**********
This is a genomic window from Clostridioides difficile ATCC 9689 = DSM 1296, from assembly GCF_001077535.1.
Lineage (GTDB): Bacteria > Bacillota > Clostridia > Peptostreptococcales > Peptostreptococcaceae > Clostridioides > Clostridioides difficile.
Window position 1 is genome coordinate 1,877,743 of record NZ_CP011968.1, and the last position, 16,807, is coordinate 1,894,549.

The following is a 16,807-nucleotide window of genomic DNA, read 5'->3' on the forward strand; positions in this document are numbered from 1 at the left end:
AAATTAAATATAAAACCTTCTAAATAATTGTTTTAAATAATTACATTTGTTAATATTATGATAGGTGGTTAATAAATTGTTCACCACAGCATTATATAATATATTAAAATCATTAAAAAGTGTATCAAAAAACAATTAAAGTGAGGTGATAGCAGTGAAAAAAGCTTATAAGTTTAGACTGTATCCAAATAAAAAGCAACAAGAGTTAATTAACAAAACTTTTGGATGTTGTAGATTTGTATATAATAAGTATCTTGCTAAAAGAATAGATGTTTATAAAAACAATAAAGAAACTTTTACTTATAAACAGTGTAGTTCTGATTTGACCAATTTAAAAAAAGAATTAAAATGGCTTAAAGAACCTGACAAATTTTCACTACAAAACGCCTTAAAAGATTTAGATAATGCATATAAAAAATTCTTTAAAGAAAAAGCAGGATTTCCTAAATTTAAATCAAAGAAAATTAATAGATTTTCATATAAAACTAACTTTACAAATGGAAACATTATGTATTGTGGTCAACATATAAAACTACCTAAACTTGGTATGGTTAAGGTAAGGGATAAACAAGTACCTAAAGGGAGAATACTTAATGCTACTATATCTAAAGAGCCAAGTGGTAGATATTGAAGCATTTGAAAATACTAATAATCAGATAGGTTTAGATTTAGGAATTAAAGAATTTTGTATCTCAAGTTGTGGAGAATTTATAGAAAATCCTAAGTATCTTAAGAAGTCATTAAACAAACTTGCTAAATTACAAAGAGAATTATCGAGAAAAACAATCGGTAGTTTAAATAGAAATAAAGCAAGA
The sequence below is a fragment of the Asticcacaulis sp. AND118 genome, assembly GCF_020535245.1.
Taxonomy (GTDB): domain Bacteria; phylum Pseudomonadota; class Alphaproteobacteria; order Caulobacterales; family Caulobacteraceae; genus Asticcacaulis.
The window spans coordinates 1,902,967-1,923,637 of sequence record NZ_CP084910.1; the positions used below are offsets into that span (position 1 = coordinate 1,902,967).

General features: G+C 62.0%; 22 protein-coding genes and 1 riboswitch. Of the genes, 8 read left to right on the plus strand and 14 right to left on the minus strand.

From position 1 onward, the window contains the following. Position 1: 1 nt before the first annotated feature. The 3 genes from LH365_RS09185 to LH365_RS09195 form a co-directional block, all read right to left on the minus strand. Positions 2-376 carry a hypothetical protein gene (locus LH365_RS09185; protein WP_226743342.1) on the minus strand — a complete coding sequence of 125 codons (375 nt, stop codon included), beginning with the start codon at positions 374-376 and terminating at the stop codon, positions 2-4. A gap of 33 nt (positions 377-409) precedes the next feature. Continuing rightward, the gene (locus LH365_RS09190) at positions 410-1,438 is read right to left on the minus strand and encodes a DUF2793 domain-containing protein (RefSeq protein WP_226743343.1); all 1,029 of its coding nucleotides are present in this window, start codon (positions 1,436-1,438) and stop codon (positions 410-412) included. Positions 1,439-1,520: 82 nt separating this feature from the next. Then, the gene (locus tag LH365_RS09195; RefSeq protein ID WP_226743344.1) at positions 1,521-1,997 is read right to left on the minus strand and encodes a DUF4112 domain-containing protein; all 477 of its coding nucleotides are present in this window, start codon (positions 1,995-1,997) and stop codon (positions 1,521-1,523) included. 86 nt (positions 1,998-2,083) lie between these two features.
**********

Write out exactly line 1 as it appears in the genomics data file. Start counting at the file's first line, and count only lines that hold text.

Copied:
This is a genomic window from Clostridioides difficile ATCC 9689 = DSM 1296, from assembly GCF_001077535.1.